“Where’s your husband?”
“At home with the kids”
“How are things at home?”
“They’re great she answered” She was calming down. No more wheezing.
“Are you sure?” I continued.

And she nodded. We continued our conversation. I was trying to make as many jokes as I could, this was definitely working.

Within two minutes even the non-rebreather was off, the legs were crossed and we were having a nice little chat. No more wheezing.

“What causes this I asked her?” She didn’t know. She’s been to therapy, is on medication and still she’s been intubated five times. We talked for a while, no wheezing, no intubation, no blood gas. Just words. She began to breath normally because we were talking.

I went home happy that night. And that’s why I became a doctor.

This week's Rounds

Go check out the best medical writing of the week.

Tuesday, December 06, 2005

Grand Rounds

This week's Grand rounds are at the Examining Room. Charles has been doing so many carnivals you'd think he put a picture of a ferris wheel somewhere on the page.

Sunday, December 04, 2005

Hail To The Chief

Two days into my rotation as ER chief. That means that every patient who walks/is wheeled into the Emergency Room has to be seen by me first and then I hand it out to a junior resident.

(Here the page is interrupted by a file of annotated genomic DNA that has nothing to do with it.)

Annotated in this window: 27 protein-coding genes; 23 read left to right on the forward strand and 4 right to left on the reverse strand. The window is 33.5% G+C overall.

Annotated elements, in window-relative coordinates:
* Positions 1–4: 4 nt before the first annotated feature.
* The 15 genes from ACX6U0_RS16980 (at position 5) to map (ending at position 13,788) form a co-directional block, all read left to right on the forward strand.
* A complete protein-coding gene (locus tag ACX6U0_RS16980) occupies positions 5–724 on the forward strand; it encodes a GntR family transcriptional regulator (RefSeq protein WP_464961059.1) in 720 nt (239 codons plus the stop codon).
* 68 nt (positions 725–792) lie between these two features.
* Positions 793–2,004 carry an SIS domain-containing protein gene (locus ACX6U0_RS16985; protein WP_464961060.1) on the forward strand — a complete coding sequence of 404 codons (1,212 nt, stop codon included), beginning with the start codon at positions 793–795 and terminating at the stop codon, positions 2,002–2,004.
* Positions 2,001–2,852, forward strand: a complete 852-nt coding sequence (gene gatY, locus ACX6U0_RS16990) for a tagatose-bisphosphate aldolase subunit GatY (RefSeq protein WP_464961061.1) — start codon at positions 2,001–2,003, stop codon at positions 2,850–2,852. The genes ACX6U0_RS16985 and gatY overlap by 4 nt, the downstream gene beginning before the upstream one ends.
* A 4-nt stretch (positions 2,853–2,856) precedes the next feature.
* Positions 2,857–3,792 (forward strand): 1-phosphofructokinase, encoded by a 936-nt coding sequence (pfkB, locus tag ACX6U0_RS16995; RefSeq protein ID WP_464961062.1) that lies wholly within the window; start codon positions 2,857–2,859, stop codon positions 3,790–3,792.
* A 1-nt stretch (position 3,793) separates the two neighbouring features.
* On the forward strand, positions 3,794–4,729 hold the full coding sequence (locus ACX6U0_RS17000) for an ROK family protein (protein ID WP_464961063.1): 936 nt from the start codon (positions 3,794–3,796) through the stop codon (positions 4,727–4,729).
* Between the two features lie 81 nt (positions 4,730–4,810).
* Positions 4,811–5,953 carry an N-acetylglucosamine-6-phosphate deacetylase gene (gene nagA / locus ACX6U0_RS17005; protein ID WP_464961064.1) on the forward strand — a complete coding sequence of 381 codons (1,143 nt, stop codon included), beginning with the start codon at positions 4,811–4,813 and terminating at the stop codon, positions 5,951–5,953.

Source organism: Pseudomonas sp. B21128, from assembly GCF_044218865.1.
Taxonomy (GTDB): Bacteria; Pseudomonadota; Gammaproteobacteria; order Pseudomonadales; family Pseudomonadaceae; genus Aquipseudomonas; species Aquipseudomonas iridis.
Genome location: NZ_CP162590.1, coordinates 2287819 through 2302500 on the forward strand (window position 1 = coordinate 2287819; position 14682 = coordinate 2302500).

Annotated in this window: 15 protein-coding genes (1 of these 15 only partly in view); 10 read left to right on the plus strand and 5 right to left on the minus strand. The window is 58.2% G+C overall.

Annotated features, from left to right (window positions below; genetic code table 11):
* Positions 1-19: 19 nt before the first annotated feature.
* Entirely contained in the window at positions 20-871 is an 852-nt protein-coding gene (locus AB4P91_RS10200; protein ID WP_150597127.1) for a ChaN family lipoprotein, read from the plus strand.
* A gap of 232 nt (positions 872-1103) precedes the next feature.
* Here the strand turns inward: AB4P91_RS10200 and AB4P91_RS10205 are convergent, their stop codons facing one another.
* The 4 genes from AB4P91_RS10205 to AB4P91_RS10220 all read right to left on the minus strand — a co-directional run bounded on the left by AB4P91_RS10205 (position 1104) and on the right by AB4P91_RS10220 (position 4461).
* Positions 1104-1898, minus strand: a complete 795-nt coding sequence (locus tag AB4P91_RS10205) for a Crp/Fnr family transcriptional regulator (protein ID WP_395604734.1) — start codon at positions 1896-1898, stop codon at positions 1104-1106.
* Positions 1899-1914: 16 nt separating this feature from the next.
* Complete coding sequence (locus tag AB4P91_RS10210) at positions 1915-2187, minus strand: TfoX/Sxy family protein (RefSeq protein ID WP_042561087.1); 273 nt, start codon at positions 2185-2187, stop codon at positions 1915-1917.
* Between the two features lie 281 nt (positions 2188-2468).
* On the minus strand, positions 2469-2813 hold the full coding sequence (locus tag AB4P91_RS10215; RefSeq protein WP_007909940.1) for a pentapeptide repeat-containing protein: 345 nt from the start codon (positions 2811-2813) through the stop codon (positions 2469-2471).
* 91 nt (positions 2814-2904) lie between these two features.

“What part of Emergency did you not understand?”

Shame on you! You probably tuned in to hear me bitch about how bad Emergency Medicine is. Me, complain about the Emergency Room? You must’ve been reading another blog. Now wait here while I go fetch this guy a clean catch, I need urine.

“This is a level 1 trauma center. What level would you rate your arthritis pain and do you believe it really belongs here?”

I walk into another room as the twenty year old patient in the paper gown informs me I should remain quiet. “We’re in grave danger” he says. “I need a one-to one here” I announce to one and all as I storm out of the room to intubate the asthma exacerbation next door. Figures! He suffered blueberry poisoning last month and his parents tried to have him killed, in Europe, when they found out he was a double agent for the Israeli’s.

“I say Mazal Tov my dear friend. Please don’t let the door hit you on the way to the Psych ER” “And stay away from those blueberries”

The first day I was ill prepared. Guess what? It can get pretty busy here. Handoff rounds were of the brutal/ugly variety as I try to remember who these patients are, why they came and how old were they. I went with a ballpark figure.

“Senior citizen man here for pain in the abdomen”, “No, I have no idea, ask the junior what he found.”

The shift was over. I felt like I’ve been raped. Yes, I know this isn’t funny.

“Let me introduce you to the medical clinic. Sorry you waited so long in the waiting room but you see this building next door? You could have seen a doctor there ten hours ago in walk-in.”

Why the long-face? Did you not appreciate the Lumbar Puncture I did for your perfect tension-headache?

I love Emergency Medicine.